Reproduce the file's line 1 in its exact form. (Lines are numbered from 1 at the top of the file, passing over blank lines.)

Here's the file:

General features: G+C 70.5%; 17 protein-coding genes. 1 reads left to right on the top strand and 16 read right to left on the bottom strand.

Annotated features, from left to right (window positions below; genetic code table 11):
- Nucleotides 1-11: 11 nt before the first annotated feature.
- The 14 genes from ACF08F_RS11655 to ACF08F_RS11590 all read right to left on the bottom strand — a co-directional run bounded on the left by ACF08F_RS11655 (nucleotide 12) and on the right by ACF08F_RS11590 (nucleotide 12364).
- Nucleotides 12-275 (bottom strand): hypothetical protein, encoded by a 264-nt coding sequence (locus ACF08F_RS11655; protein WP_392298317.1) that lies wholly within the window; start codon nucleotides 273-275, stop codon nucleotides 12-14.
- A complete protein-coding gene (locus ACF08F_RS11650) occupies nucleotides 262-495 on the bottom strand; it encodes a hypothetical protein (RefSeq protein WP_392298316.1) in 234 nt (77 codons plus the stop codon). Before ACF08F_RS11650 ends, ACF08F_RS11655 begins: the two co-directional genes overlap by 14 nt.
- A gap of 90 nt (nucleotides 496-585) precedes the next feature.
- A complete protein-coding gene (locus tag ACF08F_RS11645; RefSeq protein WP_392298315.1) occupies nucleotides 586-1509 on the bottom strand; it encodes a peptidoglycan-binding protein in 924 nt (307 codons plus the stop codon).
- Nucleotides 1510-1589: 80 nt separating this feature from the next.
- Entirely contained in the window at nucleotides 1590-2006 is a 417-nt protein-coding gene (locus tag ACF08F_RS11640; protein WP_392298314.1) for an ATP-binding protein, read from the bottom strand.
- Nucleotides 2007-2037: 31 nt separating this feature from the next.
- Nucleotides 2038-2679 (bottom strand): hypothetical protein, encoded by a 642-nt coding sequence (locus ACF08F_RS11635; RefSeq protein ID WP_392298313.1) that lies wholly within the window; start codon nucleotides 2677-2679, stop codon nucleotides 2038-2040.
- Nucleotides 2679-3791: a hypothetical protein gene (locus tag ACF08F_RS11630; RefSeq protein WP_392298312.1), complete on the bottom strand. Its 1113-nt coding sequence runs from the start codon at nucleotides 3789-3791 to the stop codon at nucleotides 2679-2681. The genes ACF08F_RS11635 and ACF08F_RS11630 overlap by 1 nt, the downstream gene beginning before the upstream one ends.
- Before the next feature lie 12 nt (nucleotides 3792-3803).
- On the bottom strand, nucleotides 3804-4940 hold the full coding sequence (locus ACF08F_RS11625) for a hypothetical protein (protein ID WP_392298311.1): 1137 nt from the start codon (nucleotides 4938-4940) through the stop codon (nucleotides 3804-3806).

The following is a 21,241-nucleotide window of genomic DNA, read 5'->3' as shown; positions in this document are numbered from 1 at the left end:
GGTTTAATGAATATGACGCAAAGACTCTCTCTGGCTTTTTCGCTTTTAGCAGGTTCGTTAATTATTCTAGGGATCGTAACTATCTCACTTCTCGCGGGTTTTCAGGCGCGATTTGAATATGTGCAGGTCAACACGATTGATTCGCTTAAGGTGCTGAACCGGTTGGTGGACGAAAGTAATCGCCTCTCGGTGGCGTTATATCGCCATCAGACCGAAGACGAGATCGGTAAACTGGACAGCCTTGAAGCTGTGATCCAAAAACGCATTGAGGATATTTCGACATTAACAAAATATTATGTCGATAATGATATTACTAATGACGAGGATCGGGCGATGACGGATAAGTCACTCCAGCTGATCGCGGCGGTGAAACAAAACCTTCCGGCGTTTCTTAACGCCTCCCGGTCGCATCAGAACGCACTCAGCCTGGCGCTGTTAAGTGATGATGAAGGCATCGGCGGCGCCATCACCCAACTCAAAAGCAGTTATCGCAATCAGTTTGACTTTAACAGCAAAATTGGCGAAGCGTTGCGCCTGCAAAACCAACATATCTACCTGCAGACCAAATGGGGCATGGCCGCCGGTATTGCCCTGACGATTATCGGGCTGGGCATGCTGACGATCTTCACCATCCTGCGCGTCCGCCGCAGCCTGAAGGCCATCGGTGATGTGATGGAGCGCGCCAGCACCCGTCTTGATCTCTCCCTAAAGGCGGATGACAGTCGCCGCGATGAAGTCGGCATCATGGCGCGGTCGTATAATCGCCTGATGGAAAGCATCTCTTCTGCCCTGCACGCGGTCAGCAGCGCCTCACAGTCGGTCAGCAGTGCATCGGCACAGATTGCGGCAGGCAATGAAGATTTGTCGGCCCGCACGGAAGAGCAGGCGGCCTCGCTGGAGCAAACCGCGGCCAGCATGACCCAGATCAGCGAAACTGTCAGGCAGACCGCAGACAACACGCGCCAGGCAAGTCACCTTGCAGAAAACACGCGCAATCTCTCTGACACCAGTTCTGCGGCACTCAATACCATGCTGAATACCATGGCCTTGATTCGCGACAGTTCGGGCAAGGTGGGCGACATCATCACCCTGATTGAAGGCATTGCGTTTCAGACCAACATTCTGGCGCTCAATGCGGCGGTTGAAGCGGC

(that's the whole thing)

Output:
General features: G+C 70.5%; 17 protein-coding genes. 1 reads left to right on the top strand and 16 read right to left on the bottom strand.